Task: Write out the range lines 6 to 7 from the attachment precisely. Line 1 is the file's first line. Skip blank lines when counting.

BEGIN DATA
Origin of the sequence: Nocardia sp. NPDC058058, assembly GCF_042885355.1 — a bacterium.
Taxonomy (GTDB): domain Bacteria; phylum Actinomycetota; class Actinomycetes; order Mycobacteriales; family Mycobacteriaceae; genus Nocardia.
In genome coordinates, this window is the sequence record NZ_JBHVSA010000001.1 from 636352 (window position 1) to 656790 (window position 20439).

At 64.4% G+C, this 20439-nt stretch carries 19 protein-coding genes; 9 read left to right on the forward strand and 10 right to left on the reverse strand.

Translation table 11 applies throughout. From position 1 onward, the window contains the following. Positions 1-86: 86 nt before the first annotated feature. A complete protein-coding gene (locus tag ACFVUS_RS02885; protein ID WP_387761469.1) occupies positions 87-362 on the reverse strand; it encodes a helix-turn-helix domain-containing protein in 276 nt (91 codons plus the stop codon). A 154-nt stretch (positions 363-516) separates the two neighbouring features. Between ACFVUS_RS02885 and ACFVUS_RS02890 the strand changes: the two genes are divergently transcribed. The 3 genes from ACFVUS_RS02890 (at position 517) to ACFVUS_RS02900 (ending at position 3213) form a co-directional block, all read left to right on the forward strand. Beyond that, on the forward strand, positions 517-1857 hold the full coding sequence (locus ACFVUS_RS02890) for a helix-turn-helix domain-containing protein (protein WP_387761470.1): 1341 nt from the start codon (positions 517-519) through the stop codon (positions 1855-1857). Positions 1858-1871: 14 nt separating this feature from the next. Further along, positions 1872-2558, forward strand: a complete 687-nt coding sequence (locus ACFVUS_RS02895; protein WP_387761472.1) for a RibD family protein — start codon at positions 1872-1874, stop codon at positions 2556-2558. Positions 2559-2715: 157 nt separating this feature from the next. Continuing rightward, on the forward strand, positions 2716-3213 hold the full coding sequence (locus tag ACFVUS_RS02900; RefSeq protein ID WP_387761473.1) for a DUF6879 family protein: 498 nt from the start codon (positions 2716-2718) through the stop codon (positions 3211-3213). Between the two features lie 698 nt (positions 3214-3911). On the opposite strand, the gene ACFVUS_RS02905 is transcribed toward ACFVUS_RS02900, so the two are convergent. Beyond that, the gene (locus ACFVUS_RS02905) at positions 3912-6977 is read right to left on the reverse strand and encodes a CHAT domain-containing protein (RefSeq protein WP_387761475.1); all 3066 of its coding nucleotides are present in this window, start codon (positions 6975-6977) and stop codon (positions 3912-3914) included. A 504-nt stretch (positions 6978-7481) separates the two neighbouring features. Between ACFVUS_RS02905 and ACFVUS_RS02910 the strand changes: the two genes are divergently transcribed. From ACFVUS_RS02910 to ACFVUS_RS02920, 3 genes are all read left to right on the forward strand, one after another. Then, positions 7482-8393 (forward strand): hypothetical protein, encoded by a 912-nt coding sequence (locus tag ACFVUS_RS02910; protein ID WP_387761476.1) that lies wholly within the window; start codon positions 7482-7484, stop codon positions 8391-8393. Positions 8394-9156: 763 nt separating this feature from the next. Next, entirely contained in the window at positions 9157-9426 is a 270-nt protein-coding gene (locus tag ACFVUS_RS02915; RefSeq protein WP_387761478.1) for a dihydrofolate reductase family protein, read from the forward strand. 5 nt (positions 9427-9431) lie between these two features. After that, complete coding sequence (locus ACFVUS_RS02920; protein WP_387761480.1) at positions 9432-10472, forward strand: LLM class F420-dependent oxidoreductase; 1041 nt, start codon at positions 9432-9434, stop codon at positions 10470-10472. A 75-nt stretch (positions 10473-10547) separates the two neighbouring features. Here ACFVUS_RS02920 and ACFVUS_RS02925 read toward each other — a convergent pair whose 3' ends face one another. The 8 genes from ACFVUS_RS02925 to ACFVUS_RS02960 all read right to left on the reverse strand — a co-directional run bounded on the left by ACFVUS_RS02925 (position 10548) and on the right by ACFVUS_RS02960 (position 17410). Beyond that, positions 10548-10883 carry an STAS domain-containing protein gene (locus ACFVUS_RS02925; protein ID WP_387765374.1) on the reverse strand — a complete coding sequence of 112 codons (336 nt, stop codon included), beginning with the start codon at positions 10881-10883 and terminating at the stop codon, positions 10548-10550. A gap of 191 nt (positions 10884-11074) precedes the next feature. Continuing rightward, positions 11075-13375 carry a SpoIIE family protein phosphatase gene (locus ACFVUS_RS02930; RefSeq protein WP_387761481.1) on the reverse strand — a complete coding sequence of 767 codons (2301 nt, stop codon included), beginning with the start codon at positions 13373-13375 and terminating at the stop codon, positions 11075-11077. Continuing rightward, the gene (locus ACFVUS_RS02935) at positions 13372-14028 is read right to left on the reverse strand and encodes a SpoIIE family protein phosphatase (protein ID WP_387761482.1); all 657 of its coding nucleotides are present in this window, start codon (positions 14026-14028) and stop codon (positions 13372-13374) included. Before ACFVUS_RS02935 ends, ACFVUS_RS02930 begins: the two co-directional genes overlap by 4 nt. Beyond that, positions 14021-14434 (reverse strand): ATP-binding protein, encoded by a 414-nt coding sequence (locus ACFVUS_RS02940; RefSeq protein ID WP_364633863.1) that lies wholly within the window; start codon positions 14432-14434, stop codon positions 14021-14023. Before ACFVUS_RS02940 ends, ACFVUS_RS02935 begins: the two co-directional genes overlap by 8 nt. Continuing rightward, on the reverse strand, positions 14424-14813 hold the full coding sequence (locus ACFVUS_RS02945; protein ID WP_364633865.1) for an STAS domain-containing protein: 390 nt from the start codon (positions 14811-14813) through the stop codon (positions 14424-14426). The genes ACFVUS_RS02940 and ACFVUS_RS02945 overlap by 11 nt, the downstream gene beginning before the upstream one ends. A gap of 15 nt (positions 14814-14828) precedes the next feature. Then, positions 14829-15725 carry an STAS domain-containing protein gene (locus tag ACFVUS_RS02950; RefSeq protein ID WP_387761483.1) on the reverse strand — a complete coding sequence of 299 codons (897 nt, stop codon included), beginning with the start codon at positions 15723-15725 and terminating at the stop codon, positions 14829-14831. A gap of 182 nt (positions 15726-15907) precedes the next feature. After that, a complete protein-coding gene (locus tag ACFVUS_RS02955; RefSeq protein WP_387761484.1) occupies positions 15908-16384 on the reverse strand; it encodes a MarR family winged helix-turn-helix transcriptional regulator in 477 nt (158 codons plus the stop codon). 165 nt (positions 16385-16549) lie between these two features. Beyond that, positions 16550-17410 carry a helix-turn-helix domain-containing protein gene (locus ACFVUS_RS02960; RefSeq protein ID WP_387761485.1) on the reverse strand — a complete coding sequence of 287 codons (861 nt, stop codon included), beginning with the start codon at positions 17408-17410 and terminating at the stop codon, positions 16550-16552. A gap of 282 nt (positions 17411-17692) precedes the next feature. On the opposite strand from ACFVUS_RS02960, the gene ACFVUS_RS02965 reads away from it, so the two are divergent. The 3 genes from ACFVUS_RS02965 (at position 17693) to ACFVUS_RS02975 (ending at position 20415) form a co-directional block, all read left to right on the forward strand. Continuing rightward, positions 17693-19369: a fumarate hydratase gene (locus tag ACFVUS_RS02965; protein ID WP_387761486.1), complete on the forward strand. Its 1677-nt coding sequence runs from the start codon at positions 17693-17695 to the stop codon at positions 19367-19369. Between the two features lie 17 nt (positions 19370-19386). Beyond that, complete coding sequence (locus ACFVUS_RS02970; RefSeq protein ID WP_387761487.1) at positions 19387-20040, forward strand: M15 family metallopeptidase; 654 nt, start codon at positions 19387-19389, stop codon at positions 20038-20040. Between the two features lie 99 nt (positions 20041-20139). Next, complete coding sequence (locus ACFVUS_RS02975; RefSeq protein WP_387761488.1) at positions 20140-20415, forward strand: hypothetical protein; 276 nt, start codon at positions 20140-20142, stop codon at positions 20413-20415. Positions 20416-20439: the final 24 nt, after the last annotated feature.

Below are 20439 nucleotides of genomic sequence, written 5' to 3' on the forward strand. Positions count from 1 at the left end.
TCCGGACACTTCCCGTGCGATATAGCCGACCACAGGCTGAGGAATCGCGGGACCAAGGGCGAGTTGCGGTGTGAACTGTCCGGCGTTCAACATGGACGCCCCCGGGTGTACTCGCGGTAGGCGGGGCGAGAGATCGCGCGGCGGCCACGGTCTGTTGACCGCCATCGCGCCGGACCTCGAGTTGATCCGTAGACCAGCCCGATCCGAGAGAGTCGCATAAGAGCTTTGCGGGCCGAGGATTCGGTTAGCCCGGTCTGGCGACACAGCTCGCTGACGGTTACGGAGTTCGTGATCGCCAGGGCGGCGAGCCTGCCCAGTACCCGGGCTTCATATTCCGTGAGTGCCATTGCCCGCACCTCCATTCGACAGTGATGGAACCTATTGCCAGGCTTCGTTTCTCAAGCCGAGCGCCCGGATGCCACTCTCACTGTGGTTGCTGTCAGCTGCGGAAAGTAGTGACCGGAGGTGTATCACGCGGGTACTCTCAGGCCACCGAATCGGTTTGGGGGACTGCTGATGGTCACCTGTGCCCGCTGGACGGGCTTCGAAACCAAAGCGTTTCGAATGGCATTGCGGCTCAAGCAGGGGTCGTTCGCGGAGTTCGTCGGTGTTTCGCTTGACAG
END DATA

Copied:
Below are 20439 nucleotides of genomic sequence, written 5' to 3' on the forward strand. Positions count from 1 at the left end.
TCCGGACACTTCCCGTGCGATATAGCCGACCACAGGCTGAGGAATCGCGGGACCAAGGGCGAGTTGCGGTGTGAACTGTCCGGCGTTCAACATGGACGCCCCCGGGTGTACTCGCGGTAGGCGGGGCGAGAGATCGCGCGGCGGCCACGGTCTGTTGACCGCCATCGCGCCGGACCTCGAGTTGATCCGTAGACCAGCCCGATCCGAGAGAGTCGCATAAGAGCTTTGCGGGCCGAGGATTCGGTTAGCCCGGTCTGGCGACACAGCTCGCTGACGGTTACGGAGTTCGTGATCGCCAGGGCGGCGAGCCTGCCCAGTACCCGGGCTTCATATTCCGTGAGTGCCATTGCCCGCACCTCCATTCGACAGTGATGGAACCTATTGCCAGGCTTCGTTTCTCAAGCCGAGCGCCCGGATGCCACTCTCACTGTGGTTGCTGTCAGCTGCGGAAAGTAGTGACCGGAGGTGTATCACGCGGGTACTCTCAGGCCACCGAATCGGTTTGGGGGACTGCTGATGGTCACCTGTGCCCGCTGGACGGGCTTCGAAACCAAAGCGTTTCGAATGGCATTGCGGCTCAAGCAGGGGTCGTTCGCGGAGTTCGTCGGTGTTTCGCTTGACAG